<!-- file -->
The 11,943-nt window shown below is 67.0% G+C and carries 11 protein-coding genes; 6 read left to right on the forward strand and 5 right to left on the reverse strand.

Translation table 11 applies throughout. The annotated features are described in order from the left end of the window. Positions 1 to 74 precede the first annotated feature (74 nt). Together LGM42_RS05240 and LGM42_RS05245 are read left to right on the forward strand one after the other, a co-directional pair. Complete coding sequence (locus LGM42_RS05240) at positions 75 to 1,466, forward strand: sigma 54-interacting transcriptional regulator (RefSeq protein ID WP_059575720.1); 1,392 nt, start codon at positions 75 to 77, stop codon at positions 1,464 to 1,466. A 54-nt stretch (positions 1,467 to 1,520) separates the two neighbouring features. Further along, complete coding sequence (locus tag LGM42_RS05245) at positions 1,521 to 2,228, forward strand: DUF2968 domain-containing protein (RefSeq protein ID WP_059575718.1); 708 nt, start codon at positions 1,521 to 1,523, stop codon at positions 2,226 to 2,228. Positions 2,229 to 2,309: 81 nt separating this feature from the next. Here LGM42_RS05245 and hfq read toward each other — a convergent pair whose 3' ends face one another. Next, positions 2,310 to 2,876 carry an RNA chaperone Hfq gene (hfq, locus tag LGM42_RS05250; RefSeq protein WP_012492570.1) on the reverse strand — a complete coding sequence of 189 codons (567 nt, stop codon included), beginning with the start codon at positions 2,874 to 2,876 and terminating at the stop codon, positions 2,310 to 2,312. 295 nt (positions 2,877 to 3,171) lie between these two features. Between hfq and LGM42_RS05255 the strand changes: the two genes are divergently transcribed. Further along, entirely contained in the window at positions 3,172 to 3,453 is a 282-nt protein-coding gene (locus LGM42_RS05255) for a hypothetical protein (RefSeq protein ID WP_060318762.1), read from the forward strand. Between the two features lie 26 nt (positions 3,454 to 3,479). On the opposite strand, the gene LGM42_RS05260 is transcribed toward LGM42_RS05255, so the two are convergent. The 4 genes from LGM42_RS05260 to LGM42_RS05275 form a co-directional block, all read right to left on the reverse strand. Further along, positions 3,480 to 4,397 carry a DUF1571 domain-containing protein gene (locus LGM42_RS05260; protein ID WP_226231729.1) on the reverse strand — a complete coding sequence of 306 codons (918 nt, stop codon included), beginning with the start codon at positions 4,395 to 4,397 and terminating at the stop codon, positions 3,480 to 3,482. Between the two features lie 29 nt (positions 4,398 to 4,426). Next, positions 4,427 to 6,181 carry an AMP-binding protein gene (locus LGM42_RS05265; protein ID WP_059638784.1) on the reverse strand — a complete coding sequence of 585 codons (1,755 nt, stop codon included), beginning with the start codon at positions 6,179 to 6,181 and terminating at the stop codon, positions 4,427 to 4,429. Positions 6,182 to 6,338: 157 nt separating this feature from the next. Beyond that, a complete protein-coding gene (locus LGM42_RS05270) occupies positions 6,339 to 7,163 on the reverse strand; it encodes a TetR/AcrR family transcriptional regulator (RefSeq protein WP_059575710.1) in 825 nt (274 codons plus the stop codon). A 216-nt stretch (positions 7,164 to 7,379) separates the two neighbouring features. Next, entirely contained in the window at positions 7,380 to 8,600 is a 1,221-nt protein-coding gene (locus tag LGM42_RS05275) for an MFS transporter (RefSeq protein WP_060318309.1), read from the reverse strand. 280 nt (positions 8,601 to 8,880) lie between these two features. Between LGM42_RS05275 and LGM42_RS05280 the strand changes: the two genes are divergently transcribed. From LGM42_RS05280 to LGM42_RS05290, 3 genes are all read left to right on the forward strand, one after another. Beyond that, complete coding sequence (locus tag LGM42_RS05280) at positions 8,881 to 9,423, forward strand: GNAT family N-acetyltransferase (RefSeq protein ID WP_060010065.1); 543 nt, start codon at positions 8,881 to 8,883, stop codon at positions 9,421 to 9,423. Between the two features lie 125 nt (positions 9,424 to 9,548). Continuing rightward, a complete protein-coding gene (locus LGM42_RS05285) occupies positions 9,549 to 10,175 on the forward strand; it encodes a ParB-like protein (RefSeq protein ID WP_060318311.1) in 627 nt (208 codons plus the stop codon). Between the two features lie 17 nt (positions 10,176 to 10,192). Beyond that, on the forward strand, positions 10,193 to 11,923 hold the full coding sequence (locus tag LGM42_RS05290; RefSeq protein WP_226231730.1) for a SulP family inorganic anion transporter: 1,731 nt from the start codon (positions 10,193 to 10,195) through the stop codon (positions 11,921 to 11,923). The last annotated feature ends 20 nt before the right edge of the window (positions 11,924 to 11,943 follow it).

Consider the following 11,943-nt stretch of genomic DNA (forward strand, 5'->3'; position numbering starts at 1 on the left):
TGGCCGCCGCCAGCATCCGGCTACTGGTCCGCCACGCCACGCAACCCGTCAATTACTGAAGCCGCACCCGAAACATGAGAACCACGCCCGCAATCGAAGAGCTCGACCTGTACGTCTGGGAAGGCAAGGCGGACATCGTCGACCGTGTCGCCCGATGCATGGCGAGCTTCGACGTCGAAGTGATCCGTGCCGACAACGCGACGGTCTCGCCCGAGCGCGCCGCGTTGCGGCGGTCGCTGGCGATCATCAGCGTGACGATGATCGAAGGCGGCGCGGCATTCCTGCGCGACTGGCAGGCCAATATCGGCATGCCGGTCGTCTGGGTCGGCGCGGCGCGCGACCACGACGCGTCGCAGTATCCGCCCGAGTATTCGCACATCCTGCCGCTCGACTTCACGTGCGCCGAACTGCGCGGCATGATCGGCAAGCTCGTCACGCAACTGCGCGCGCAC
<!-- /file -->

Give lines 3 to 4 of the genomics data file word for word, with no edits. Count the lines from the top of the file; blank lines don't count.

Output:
Consider the following 11,943-nt stretch of genomic DNA (forward strand, 5'->3'; position numbering starts at 1 on the left):
TGGCCGCCGCCAGCATCCGGCTACTGGTCCGCCACGCCACGCAACCCGTCAATTACTGAAGCCGCACCCGAAACATGAGAACCACGCCCGCAATCGAAGAGCTCGACCTGTACGTCTGGGAAGGCAAGGCGGACATCGTCGACCGTGTCGCCCGATGCATGGCGAGCTTCGACGTCGAAGTGATCCGTGCCGACAACGCGACGGTCTCGCCCGAGCGCGCCGCGTTGCGGCGGTCGCTGGCGATCATCAGCGTGACGATGATCGAAGGCGGCGCGGCATTCCTGCGCGACTGGCAGGCCAATATCGGCATGCCGGTCGTCTGGGTCGGCGCGGCGCGCGACCACGACGCGTCGCAGTATCCGCCCGAGTATTCGCACATCCTGCCGCTCGACTTCACGTGCGCCGAACTGCGCGGCATGATCGGCAAGCTCGTCACGCAACTGCGCGCGCAC